Daily Devotion for January 12, 2021
Our Father, who art in heaven, hallowed be thy name. Thy kingdom come; Thy will be done, on earth as it is in heaven. Give us this day our daily bread, and forgive us our trespasses, as we forgive those who trespass against us. And lead us not into temptation, but deliver us from evil.
For Thine is the kingdom, and the power, and the glory, forever and ever.
Heaven hear me now.
I'm lost without a cause
After giving it my all.
Winter storms have come
And darkened my sun.
After all that I've been through
Who on earth can I turn to?
I look to you. I look to you.
After all my strength is gone,
In you I can be strong.
I look to you.
I look to you.
And when melodies are gone,
In you I hear a song.
I look to you.
About to lose my breath,
There's no more fighting left,
Sinking to rise no more,
Searching for that open door.
And every road that I've taken
Lead to my regret.
And I don't know if I'm going to make it.
Nothing to do but lift my head.
My levees are broken,
My walls have come
Crumbling down on me.
When rain is falling.
Defeat is calling.
I need you to set me free.
Take me far away from the battle.
I need you to shine on me.
Music and lyrics by Robert S. Kelly
Prayer for Renewal in Christ
My Father, if Your mercy had boundaries, where would be my refuge from just wrath? But Your love for me in Christ is without measure. Thus, I present myself to You with sins of commission and omission, against You, my Father, against You, Adorable Redeemer, against You and Your stirrings, O Holy Spirit, against the dictates of my conscience, against the precepts of Your Word, against my neighbours and myself. Enter not into judgment with me, for I plead no righteousness of my own, and have no place to hide my iniquity. Pardon my day dark with evil.
This morning I renew my repentance. Every morning I vow to love You more fervently, to serve You more sincerely, to be more devoted in my life, to be completely Yours; Yet I soon stumble, backslide, and have to confess my weakness, misery and sin. But I bless You that the finished work of Jesus needs no addition from my doings, that His atonement is sufficient satisfaction for my sins.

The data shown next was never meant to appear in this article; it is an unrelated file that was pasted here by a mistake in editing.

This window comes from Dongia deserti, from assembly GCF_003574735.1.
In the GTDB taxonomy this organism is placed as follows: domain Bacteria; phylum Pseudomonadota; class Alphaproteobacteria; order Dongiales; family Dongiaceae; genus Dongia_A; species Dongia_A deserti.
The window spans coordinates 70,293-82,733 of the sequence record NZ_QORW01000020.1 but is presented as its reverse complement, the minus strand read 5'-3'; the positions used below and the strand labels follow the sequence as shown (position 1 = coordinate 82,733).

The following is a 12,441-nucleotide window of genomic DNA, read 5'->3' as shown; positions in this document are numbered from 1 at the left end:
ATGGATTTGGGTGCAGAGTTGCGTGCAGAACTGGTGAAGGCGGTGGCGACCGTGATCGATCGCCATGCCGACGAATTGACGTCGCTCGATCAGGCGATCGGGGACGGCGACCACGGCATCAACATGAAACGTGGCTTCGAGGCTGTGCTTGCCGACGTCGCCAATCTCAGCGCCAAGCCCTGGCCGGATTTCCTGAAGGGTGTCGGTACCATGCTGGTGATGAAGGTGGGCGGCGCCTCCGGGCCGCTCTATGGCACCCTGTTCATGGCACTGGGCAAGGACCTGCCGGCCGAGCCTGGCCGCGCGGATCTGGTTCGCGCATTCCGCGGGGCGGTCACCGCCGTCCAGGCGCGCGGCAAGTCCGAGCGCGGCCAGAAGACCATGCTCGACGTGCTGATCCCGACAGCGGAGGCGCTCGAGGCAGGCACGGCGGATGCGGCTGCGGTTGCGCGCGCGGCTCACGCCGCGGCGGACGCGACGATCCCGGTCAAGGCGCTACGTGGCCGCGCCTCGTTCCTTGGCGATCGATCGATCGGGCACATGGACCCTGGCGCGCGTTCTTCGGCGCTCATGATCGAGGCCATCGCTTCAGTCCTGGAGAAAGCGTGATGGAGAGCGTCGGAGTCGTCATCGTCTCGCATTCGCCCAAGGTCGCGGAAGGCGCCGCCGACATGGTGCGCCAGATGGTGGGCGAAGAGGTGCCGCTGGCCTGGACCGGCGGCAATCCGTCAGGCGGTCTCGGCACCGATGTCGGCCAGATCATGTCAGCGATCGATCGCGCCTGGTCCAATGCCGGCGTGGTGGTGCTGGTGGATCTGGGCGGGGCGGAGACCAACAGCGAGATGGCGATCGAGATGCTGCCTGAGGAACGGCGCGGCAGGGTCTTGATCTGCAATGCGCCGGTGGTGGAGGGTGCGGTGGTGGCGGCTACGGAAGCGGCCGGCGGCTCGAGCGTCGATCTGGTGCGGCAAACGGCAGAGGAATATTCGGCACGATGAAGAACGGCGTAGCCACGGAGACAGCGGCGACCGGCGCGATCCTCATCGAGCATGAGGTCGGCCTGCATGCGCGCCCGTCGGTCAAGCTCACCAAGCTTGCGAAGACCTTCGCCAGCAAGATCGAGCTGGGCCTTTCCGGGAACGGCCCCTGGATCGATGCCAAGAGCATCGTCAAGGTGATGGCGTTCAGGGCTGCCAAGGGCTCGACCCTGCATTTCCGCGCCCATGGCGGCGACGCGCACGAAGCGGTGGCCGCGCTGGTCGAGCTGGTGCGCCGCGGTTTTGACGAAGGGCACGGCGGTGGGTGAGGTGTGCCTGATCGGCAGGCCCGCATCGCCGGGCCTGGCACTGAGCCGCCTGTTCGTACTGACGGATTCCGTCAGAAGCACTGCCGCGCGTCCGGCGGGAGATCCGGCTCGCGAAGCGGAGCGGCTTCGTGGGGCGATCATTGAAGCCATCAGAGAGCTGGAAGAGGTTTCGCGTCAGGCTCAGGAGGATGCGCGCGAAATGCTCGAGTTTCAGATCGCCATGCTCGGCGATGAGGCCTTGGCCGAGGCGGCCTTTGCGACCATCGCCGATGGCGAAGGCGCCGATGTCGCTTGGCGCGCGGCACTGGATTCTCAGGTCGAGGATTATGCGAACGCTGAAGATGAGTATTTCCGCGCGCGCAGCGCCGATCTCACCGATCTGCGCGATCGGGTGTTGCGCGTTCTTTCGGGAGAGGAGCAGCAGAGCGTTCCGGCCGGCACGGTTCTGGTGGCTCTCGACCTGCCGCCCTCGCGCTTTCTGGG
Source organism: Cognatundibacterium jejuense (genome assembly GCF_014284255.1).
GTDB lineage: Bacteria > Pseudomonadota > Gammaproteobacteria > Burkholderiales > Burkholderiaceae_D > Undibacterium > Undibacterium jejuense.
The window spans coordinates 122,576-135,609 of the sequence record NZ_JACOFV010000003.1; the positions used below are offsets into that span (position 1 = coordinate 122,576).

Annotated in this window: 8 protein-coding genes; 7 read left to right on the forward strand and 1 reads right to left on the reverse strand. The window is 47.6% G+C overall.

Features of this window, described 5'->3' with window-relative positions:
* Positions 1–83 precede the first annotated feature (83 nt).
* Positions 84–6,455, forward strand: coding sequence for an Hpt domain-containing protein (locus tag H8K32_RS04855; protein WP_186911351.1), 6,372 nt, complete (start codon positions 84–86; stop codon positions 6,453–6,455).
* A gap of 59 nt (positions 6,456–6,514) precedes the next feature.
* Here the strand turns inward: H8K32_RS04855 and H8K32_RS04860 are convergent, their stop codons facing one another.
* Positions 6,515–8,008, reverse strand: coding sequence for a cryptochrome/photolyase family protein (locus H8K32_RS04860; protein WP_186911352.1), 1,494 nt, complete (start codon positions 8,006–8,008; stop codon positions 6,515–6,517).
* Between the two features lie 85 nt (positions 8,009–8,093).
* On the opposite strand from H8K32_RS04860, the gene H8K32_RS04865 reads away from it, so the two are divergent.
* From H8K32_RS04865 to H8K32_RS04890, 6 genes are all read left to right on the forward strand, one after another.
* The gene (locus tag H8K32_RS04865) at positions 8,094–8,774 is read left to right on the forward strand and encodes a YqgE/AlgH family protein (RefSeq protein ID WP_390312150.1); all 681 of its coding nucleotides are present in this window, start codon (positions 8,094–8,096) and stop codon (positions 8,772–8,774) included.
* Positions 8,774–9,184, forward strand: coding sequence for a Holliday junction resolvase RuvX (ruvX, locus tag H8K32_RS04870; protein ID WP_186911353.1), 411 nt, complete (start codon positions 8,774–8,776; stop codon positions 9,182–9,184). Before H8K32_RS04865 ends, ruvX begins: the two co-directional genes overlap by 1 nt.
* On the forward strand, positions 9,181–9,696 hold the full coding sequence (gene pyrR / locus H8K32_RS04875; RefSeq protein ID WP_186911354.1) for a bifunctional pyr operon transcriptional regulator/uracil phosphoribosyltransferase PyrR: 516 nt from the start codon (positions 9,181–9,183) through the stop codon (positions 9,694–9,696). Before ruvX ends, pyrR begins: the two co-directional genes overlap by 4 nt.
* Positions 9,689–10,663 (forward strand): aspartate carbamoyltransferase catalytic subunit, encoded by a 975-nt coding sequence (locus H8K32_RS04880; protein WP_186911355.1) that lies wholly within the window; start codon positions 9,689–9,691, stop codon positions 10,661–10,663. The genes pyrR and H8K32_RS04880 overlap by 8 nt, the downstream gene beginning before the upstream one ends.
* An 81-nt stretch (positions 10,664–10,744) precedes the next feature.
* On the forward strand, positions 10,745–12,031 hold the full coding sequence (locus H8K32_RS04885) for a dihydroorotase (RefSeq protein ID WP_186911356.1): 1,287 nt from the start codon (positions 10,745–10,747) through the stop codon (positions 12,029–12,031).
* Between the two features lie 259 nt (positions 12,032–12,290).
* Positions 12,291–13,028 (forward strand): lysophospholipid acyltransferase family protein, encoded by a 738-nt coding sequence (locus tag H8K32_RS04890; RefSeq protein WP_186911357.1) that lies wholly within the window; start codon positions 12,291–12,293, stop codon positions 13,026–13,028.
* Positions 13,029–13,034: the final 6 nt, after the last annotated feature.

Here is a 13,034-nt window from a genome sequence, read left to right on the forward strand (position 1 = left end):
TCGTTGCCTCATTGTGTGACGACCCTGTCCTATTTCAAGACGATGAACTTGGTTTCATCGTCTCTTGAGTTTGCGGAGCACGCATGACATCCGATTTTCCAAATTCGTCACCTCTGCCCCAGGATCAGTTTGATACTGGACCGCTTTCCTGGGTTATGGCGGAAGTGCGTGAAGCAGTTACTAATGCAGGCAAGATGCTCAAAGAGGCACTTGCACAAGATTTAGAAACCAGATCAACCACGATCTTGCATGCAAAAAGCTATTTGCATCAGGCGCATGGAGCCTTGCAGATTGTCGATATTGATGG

If future days be mine, help me to amend my life, to hate and abhor evil, to flee the sins I confess. Make me more resolute, more watchful, more prayerful. Let no evil fruit spring from evil seeds my hands have sown; Let no neighbour be hardened in vanity and folly by my want of watchfulness.
If this day I have been ashamed of Christ and His Word, or have shown unkindness, malice, envy, lack of love, unadvised speech, hasty temper, let it be no stumbling block to others, or dishonour to Your name. O, help me to set an upright example that will ever rebuke vice, appeal to goodness, and evidence that lovely are the ways of Christ.
For a Sense of Wonder at God’s Creation
Dear Lord, grant me the grace of wonder. Surprise me, amaze me, awe me in every crevice of your universe. Delight me to see how your Christ plays in ten thousand places, lovely in limbs, and lovely in eyes not His, to be the father through the features of men’s faces. Each day enrapture me with your marvelous things without number. I do not ask to see the reason for it all; I ask only to share the wonder of it all.
Finally, whatever is true, whatever is honorable, whatever is just, whatever is pure, whatever is lovely, whatever is gracious, if there is any excellence, if there is anything worthy of praise, let me think about these things. What I have learned and received, let me do; and the God of peace be with us all.
Think of the day ahead in terms of God with you, and visualize health, strength, guidance, purity, calm confidence, and victory as the gifts of His presence.
Today’s “Remember the Bible” Question
Which Old Testament Book is quoted or cited most often in the New Testament?
Psalm 5:4-8 (NKJV)
You are not a God who takes pleasure in wickedness,
Nor shall evil dwell with You.
The boastful shall not stand in Your sight;
You hate all workers of iniquity.
You shall destroy those who speak falsehood;
The Lord abhors the bloodthirsty and deceitful man.
But as for me, I will come into Your house in the multitude of Your mercy;
In fear of You I will worship toward Your holy temple.
Lead me, O Lord, in Your righteousness because of my enemies;
Make Your way straight before my face.